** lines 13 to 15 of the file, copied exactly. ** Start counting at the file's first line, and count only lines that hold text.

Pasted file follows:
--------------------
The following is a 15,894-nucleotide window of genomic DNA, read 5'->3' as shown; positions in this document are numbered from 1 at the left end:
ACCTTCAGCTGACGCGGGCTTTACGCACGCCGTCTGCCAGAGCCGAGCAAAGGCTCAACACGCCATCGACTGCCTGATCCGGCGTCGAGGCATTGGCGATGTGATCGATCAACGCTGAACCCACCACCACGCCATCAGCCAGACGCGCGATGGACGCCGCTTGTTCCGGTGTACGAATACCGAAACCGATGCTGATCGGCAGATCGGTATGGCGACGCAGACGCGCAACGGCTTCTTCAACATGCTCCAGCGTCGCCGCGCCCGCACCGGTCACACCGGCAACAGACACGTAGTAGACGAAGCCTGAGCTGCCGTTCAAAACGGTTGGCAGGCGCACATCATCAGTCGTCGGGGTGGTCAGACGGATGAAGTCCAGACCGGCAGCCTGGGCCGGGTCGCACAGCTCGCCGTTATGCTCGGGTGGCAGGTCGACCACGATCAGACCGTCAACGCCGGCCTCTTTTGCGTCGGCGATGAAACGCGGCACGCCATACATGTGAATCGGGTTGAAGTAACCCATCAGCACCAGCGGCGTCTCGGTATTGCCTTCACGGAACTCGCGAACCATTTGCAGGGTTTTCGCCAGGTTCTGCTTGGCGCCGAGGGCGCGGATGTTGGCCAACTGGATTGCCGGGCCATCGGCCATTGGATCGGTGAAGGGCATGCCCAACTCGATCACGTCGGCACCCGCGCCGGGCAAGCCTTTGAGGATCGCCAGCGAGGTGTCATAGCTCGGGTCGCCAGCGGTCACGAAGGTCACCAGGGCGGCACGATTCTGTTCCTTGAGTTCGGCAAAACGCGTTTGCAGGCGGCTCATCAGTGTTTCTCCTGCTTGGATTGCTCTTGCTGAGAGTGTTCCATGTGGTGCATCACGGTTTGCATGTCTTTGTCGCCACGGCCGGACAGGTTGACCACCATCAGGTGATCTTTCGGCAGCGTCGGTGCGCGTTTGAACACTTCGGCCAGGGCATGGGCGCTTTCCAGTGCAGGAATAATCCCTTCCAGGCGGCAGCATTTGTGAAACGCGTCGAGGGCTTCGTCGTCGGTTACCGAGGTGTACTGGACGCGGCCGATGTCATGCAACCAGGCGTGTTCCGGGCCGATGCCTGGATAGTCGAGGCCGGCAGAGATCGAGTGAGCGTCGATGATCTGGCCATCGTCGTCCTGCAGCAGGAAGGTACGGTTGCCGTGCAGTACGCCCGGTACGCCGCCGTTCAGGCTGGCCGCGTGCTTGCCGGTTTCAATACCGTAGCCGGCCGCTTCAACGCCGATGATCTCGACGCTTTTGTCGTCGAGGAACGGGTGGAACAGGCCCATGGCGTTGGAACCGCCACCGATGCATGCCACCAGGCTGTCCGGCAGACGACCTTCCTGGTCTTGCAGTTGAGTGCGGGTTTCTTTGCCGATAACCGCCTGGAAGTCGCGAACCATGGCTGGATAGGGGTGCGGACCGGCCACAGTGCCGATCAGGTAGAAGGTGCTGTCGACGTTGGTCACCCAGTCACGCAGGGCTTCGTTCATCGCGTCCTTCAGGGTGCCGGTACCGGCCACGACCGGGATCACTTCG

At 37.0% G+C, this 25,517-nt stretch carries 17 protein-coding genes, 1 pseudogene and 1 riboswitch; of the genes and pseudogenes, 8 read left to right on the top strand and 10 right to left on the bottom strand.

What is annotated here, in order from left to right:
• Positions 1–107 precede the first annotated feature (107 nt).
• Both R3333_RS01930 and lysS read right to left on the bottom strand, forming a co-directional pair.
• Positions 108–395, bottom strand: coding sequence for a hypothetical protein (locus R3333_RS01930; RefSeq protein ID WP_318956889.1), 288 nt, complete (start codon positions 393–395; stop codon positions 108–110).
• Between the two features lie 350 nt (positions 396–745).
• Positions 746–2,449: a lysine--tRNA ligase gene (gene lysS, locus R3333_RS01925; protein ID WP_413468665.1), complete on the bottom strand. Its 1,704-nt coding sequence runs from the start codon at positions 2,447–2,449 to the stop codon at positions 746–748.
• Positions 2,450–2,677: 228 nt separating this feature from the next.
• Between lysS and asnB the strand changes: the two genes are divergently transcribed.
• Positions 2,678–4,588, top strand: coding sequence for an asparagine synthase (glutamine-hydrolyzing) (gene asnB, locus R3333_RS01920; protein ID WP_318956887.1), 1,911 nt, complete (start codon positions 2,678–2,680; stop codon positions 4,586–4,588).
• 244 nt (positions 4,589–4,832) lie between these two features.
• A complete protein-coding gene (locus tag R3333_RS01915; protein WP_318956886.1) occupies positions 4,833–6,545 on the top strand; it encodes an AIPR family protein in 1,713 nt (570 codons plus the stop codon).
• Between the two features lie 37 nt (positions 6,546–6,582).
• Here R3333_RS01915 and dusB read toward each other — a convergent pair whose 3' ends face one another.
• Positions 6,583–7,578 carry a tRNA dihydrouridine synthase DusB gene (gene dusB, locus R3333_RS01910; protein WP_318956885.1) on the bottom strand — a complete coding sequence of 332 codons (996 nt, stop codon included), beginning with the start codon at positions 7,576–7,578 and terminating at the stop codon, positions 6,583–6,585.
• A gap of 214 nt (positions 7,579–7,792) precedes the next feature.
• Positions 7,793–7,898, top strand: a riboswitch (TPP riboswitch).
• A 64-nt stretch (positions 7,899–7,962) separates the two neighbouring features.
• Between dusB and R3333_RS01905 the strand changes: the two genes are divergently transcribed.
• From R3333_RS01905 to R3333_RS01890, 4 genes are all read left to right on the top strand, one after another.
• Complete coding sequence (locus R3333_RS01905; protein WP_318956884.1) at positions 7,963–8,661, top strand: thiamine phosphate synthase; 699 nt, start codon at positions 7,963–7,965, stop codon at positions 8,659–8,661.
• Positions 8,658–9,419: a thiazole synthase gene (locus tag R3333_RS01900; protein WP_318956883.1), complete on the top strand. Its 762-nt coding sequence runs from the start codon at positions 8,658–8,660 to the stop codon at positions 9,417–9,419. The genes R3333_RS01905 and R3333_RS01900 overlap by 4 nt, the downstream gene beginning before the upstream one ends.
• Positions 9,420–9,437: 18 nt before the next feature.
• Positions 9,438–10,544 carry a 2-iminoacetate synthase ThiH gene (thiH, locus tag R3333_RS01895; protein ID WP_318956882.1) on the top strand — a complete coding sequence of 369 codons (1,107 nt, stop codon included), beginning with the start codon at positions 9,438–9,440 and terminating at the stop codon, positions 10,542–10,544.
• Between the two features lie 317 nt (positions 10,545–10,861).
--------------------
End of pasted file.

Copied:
• 244 nt (positions 4,589–4,832) lie between these two features.
• A complete protein-coding gene (locus tag R3333_RS01915; protein WP_318956886.1) occupies positions 4,833–6,545 on the top strand; it encodes an AIPR family protein in 1,713 nt (570 codons plus the stop codon).
• Between the two features lie 37 nt (positions 6,546–6,582).